This is a Royal Copenhagen design you don’t see that often, but was very popular when it was released in the early 1980s. The design is called “Picnic”.  Strangely enough it is a design that rarely turns up nowadays.  To me it typifies the flat, clean and bright design of the 1980s.

There were 6 different patterns in this series, with the forms designed by Grethe Meyer, and the graphics by Ole Kortzau. Interestingly, both of these designers initially worked as Architects but are now better known for their work in other design fields.

Royal Copenhagen "Picnic" - 1980s

Royal Copenhagen "Picnic" - 1980s

Royal Copenhagen “Picnic” – 1980s

Royal Copenhagen "Picnic" - 1980s

Royal Copenhagen “Picnic” – 1980s – Backstamps

Ole Kortzau is well known for his series of Danish beachscape postcards from the 1970’s-1980’s which obviously influenced the bright, fresh designs of “Picnic”. He also designed for Georg Jensen, Holmegaard, Kvadrat amongst others. Read more

Gem Pottery – Gemma DeRidder & The Carmelite Nuns

Carmel Pottery Adelaide, Gemma DeRidder

Carmel Pottery began around 1959 after the Carmelite Nuns at their Adelaide Glen Osmond Convent were taught the techniques of throwing, glazing and firing by a former graduate of the South Australian School of Arts and Crafts Thelma Fisher, who had learnt her technique from Kelly Koster of Kosters Pottery.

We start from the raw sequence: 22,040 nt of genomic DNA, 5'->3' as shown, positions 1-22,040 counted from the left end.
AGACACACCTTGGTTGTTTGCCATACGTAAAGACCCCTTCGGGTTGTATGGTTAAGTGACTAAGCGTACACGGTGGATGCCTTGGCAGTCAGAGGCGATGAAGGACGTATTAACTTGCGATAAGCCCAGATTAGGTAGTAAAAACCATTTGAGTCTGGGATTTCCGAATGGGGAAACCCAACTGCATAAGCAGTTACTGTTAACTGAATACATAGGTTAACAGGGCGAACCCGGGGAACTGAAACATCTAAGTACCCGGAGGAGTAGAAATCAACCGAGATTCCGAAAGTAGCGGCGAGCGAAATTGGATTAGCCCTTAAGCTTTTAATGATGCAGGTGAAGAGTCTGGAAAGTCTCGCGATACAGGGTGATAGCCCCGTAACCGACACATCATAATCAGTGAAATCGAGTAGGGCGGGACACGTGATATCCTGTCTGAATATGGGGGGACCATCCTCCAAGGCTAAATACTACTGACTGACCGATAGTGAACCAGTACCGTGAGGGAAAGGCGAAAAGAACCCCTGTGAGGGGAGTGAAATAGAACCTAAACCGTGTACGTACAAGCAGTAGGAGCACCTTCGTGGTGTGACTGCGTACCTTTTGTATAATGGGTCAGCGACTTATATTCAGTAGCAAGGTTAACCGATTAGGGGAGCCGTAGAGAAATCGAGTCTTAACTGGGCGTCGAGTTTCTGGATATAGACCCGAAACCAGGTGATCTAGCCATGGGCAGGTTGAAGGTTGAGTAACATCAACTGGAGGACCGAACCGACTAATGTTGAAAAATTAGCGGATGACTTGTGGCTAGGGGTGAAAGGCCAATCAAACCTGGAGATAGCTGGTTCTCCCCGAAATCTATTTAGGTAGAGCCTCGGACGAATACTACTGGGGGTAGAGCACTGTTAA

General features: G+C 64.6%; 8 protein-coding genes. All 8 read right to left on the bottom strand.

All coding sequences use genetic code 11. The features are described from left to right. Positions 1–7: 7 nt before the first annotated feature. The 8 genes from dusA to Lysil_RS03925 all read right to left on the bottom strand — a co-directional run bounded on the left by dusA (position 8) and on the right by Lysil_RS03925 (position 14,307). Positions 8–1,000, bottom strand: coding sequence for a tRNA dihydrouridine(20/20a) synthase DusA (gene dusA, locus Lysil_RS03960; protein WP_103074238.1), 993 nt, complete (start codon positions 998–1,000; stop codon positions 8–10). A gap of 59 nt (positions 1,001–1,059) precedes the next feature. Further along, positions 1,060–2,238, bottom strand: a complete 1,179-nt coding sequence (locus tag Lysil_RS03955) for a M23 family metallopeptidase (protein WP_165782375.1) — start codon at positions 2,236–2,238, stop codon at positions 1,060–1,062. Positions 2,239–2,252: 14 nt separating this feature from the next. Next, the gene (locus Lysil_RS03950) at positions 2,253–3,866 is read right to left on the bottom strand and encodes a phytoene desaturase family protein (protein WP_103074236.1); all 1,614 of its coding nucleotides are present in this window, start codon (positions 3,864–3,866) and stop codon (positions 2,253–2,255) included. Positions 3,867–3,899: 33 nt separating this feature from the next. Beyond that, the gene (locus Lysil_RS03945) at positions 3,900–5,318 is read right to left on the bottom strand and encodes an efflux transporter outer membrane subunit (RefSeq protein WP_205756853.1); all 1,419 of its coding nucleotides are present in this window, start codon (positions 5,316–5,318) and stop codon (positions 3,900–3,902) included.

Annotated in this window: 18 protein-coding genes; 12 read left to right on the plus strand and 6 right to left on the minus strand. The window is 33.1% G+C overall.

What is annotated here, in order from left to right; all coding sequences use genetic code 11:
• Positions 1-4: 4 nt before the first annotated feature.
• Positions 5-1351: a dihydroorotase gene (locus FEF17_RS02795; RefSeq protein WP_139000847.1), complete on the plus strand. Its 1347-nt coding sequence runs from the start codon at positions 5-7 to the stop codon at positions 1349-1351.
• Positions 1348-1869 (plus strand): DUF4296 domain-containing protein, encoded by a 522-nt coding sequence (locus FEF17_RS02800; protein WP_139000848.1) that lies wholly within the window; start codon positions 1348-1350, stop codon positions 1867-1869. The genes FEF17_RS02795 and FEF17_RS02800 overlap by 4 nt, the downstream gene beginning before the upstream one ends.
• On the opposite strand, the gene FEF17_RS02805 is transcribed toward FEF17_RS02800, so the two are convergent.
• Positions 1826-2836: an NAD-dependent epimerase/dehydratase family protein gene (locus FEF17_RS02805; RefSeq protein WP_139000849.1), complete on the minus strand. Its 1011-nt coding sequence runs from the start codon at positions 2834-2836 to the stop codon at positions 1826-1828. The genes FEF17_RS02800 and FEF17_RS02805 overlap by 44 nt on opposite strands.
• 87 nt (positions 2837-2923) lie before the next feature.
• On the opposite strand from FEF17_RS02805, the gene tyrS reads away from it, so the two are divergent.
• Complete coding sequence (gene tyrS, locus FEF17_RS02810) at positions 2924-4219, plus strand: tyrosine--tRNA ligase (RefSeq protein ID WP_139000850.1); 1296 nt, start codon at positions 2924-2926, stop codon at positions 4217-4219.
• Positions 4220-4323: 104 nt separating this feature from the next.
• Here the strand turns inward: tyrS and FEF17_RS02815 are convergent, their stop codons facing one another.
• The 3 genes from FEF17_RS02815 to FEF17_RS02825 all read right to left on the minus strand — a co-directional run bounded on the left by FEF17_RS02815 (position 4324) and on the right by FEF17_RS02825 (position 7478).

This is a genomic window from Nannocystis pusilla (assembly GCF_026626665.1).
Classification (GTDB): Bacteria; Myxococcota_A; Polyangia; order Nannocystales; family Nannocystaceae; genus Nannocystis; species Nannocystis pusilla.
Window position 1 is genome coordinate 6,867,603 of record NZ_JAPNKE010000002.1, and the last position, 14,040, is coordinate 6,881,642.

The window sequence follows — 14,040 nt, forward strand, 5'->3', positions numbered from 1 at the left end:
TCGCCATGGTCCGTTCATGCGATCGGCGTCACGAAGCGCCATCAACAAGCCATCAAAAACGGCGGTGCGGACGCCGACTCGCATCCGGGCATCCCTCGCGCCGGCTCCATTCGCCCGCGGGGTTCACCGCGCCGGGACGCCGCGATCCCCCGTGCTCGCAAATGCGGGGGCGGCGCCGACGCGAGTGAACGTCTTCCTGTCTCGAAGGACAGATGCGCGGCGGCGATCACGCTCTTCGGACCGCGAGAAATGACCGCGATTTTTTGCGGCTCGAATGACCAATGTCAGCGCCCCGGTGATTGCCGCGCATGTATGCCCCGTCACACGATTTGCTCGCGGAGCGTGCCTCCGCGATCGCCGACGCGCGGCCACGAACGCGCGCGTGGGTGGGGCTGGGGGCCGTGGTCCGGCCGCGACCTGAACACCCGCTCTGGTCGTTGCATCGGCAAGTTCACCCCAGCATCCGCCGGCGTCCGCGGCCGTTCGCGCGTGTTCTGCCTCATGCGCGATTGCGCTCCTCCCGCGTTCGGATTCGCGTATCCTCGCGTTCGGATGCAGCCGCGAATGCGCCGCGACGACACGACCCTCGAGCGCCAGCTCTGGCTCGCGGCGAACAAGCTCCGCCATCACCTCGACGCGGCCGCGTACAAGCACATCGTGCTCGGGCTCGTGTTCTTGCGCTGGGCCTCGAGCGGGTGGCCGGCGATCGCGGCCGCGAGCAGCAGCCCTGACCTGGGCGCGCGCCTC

Koster had a precise and mathematical approach to throwing forms on the wheel, and this technique was passed down through Fisher to the Carmelite Nuns.

It was the simplicity of form, and sense of perfection about the pieces which first attracted me to the work of the Nuns. Originally 2 sisters were taught by Thelma Fisher – sister Gemma DeRidder and Sister St John.

Their work was sold from the convent as “Carmel” Pottery. Gemma went on to teach some of the other Nun’s the basic skills, and a productive pottery resulted. Gemma applied for a Churchill Fellowship to study ceramics further overseas during this period, but was rejected on the basis that she was a Nun.

Gemma left the convent in the late 1970’s to set up her own pottery under the name of Carmel-Gem in the southern suburbs of Adelaide. I’m not sure when the Carmel Pottery at the Convent ceased production, but It was still operating in the 1980’s.

In 2008 the beautiful convent and its massive grounds with olive groves was closed and later sold.

Gemma developed and experimented with techniques including a beautiful banding pattern by created by experimenting with combinations of oxides, which became a her signature style. Gemma also experimented with clay bodies by adding beach sand to achieve the perfect texture. She made a wide variety of wares including dinner setttings, canisters, sculptural pieces, vases etc.

Gemma DeRidder, Large Vase

Gemma DeRidder, Large Vase

Gemma DeRidder, Lidded Jar, Fish Symbol

Gemma DeRidder, Lidded Jar, Fish Symbol

Gemma DeRidder, Lidded Jar with Banding

Gemma DeRidder, Lidded Jar with Banding

Gemma DeRidder, Lidded Bowl, Chattering Pattern

Gemma DeRidder, Lidded Bowl, Chattering Pattern

Gemma DeRidder, Jar with Banding

Gemma DeRidder, Jar with Banding